Milo S. Medin (NASA ARC NSI Office)
medin at nsipo.nasa.gov
Thu Jul 29 05:12:11 UTC 1993
Well, I stand corrected! In many ways, the mask and match approach is a very
natural way to think about things, but many of us who were raised on BSD
unix had class drilled into the way we used those systems as routers and hosts.
I think it's sort of like learning BASIC as your first computer language.
You're hobbled for life! :-)
You raise a good point about NIC's handing out such addresses. This will
be problemmatic, but straightforward engineering. Enough to employ some
database types for awhile. The biggest problem I don't think is with the
routers either. I think it's with the way the in-addr.arpa kludge in the
DNS will deal with address allocation on non-8bit boundaries. This is a mess.
Automation can help, but that's going to be ugly. We should try and allocate
chunks of address space on 8 bit boundaries until we can field a more flexible
Most of the major router vendor's CURRENT releases support classless IP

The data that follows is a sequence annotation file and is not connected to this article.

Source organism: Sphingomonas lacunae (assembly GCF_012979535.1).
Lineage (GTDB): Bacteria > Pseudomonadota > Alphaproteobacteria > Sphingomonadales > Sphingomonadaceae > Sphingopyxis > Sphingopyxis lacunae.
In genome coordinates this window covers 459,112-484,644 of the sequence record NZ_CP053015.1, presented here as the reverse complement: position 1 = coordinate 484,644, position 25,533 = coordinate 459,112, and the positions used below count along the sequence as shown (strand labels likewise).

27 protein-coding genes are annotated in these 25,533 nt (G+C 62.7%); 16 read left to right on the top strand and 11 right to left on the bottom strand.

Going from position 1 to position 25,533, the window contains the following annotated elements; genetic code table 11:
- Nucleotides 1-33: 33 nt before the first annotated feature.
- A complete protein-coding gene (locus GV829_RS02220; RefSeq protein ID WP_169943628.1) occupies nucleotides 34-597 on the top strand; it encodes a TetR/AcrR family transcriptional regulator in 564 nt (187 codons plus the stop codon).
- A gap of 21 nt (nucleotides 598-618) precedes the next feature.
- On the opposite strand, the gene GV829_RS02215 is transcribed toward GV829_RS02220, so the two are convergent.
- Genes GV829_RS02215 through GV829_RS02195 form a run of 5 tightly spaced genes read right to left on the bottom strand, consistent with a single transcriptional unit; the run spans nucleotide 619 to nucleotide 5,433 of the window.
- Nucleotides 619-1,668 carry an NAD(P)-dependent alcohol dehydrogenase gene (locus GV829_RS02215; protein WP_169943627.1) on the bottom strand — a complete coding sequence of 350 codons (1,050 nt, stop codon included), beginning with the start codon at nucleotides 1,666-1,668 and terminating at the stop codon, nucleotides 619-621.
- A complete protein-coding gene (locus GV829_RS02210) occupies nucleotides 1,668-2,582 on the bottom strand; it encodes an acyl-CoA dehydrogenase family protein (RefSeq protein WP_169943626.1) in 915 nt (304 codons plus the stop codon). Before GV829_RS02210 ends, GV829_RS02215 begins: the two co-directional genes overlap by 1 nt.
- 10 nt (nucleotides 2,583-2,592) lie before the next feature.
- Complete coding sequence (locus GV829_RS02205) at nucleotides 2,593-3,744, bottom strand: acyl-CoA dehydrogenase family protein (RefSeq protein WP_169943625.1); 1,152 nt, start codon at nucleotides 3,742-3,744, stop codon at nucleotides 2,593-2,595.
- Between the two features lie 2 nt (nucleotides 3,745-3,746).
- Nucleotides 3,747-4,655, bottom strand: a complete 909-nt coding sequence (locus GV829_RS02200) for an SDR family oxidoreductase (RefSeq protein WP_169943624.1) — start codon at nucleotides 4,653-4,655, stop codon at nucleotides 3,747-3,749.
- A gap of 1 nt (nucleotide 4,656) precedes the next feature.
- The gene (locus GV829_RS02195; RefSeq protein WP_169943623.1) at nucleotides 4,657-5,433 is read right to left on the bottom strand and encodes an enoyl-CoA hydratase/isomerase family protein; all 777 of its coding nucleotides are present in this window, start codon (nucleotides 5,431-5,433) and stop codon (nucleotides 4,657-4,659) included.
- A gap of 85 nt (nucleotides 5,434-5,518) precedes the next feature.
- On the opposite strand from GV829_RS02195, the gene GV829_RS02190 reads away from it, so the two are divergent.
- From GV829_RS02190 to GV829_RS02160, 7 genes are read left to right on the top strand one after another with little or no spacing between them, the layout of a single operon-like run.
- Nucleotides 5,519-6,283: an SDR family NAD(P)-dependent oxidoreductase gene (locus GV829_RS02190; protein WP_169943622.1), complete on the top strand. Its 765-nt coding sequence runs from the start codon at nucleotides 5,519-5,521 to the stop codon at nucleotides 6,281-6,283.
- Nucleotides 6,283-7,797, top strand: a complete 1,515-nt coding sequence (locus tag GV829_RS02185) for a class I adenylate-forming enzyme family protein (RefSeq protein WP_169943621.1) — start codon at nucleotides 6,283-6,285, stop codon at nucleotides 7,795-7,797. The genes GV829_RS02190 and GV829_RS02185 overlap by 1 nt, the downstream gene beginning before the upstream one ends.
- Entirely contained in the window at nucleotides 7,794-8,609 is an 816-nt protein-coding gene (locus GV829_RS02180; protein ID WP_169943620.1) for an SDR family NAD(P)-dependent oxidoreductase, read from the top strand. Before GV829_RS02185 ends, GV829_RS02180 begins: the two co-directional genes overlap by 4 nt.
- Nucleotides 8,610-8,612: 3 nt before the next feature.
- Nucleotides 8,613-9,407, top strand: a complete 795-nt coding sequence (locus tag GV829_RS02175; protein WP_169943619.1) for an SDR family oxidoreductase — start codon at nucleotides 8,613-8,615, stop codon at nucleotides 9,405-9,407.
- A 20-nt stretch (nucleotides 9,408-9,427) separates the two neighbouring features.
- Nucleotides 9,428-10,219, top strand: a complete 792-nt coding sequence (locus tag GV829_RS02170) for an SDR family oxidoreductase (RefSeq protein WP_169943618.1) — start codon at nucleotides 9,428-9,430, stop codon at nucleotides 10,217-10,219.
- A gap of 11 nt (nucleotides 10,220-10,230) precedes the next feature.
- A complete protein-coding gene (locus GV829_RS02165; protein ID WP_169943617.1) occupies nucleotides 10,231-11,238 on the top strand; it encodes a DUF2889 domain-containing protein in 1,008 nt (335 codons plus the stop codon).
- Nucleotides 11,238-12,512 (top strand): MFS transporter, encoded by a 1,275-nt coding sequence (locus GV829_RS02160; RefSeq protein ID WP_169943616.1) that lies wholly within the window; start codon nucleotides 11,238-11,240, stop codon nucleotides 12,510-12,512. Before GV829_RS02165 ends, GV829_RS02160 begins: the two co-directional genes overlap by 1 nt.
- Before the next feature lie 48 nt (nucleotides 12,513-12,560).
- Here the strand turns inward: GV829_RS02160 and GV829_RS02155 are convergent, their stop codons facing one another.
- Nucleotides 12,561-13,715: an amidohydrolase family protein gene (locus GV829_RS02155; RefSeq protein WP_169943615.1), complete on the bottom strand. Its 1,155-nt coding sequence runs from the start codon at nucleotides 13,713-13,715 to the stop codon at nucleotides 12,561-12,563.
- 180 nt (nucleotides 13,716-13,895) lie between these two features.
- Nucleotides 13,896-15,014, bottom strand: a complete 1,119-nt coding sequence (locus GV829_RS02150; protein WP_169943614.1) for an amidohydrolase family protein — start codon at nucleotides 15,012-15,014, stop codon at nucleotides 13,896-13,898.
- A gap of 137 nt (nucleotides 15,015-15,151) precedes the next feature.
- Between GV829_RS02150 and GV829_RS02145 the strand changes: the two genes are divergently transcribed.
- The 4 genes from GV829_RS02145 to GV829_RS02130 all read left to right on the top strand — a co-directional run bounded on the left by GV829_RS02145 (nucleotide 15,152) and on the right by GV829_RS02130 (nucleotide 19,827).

forwarding operations, I think mostly as a consequence of Variable Length
Subnet Mask support required in OSPF. Since OSPF is pretty much considered
a must-have in the router game, people had to invest in the labor to fix
this up. It took awhile, but by and large we are there, though many of
the Unix vendors who use these systems as routers still haven't taken the
code from CSRG and LBL that would make this work for them. But I think
the OSPF push for VLSM will make life a lot easier on the BGP4 folks,
since they won't have to coerce the vendors for classless forwarding support.
PS You also made me think that we should probably try and get the InterNIC
folks to start working on making their address allocation and database
stuff support "classless" allocation. I'll bring this up with NSF next
time I'm in DC...
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